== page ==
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Cameron, Margaret Anne (1819–1918)

by Andrew Crombie

From New England, in New South Wales, there departed in the year 1862 a party of pioneers, consisting of Mr. Donald Charles Cameron, his son John, and James and William Crombie. Their mission was to explore and discover country suitable for sheep in Queensland. The immediate objective was what is now known as Lammermoor, near the head of Tower Hill Creek, a tributary of the Barcoo and Thomson Rivers. Good water supply was said to exist at Lammermoor, and this was the inducement which caused these pioneers of the pastoral industry to overland for some thousand miles with the idea of settling there. As they brought a flock of sheep with them, their progress was necessarily slow, and they did not reach the Barcoo until 1863. Meeting Mr. (later Sir Augustus) Gregory (after whom the Gregory) district was called) on the river, he advised them that he was about to abandon country which he had thought of occupying, and that he intended to settle lower down the Barcoo. This he did and named his station Alice Downs. After thoroughly exploring the district, Messrs. Cameron and Crombie decided that it would be impossible to find a finer run, so they decided to settle down permanently on the country which Mr. Gregory had brought under their notice, so taking up 40 miles frontage to the Alice River they formed Barcaldine Downs, so named in memory of Barcaldine in Scotland, where the Camerons were visitors immediately prior to their departure for Australia. Several years were spent in the old time pioneering work, such as hut building, yard making, and the erection of a homestead, the latter being constructed of sapling walls, clay floors, and bark roofs. For years this homestead was considered the best in the Barcoo district.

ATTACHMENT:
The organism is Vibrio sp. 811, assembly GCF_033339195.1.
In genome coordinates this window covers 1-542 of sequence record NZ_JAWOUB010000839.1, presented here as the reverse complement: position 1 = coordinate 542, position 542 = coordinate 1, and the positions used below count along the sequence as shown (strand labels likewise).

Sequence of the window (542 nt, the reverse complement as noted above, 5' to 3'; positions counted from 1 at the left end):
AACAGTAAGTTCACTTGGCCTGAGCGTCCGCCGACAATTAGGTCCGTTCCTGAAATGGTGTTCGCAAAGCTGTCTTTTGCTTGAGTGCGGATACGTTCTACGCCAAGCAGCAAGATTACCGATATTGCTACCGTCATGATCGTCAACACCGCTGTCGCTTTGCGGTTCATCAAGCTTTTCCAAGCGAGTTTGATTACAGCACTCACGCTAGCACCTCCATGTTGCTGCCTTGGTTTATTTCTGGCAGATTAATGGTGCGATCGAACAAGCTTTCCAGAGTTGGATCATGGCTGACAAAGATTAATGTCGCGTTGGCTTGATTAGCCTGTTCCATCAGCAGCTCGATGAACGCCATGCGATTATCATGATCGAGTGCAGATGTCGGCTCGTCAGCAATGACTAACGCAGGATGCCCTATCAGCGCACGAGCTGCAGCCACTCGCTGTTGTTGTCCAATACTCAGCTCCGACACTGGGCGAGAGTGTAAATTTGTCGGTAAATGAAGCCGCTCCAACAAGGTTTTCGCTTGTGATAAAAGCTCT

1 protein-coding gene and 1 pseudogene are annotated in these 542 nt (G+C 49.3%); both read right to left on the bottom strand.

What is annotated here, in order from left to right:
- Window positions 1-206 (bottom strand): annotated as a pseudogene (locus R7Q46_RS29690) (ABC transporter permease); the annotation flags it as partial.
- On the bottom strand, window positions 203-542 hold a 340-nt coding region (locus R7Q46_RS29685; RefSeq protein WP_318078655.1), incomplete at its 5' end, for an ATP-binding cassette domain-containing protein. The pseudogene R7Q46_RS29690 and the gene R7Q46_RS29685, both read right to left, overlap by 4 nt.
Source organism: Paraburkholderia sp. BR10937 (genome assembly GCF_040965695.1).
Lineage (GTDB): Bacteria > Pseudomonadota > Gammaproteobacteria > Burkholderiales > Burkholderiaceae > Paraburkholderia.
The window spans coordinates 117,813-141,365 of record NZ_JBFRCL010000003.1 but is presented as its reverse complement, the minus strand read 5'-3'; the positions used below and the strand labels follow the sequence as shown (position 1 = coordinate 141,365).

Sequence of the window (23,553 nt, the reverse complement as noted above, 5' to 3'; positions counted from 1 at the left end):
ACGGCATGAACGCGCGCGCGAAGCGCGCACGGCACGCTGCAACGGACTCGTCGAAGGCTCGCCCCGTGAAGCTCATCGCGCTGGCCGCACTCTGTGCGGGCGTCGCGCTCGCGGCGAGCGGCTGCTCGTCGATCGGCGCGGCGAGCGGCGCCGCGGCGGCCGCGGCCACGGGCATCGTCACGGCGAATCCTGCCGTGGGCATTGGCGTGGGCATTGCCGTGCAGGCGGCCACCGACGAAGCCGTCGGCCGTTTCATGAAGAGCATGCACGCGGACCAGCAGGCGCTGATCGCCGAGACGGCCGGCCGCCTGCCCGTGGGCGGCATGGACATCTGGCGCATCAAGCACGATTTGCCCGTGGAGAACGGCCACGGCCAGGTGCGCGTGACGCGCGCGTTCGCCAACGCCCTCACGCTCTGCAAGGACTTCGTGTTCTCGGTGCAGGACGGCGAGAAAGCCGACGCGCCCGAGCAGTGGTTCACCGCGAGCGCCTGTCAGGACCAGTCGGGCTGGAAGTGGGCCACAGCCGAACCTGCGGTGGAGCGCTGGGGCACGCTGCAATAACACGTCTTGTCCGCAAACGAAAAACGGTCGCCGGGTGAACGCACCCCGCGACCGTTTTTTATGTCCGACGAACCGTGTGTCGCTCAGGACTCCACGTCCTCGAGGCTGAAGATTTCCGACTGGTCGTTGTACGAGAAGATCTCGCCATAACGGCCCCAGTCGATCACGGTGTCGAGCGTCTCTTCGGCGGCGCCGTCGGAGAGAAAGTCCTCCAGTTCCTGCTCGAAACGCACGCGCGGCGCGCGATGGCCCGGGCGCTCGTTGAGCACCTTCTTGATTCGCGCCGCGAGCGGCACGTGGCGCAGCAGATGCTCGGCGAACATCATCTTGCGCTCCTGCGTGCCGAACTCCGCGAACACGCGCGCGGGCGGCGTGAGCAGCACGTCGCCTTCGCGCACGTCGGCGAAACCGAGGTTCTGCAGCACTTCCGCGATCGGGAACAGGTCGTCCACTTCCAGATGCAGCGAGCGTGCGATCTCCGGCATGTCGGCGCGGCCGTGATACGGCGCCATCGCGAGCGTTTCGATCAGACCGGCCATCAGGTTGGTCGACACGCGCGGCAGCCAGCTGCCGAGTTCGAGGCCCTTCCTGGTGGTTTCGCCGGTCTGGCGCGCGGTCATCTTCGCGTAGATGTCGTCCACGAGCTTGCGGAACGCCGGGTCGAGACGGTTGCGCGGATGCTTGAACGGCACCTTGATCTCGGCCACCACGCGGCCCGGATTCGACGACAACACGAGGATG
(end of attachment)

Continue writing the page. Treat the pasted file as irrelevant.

Mrs. Donald Chas. Cameron, accompanied by her four daughters and two younger sons, arrived at Rockhampton in 1866 and were met there by Mr Cameron and his son John. Under the guidance of the latter, then a boy in years, the family started for their home in the new country. The journey was made in tilted drays, and, the weather being fine, occupied only four weeks. The route was to Westwood then the terminus of the Central Railway line, by rail 30 miles; thence to Dawson River, Expedition Range, and Springsure, crossing the Main Range at No 3 camp, and so on to Tambo; following the Barcoo to Alice Downs, and thence to Barcaldine, where the first homestead was erected. This they reached after camping out 28 days on the road, and they then settled down. The Camerons in 1869 made Home Creek their residence and the Crombies occupied Barcaldine Downs.

While en route the ladies saw their first corroboree; this was at Northampton Downs Station. Prior to this date blacks were not "allowed in" at Northampton, but a shepherd had been lost, and the blacks rescued him when in the last stage of exhaustion and as a reward for their fidelity they were allowed to hold a corroboree at Northampton homestead. As a precautionary measure, no blacks were ever allowed to "come in" either at Balcaldine Downs or Home Creek. The wisdom of this course was proved, as more Barcaldine shepherds were murdered by the blacks. At that time, station residents were occasionally called upon to protect themselves from bad whites, who being fugitives from justice, sought safety in the seclusion of the Never Never. Mr. Welford was murdercd by the blacks, hence "Welford's Lagoon," the site of the tragedy. Aureale Morriset was then in command of the native police, and reigned supreme over an area non depasturing millions of sheep.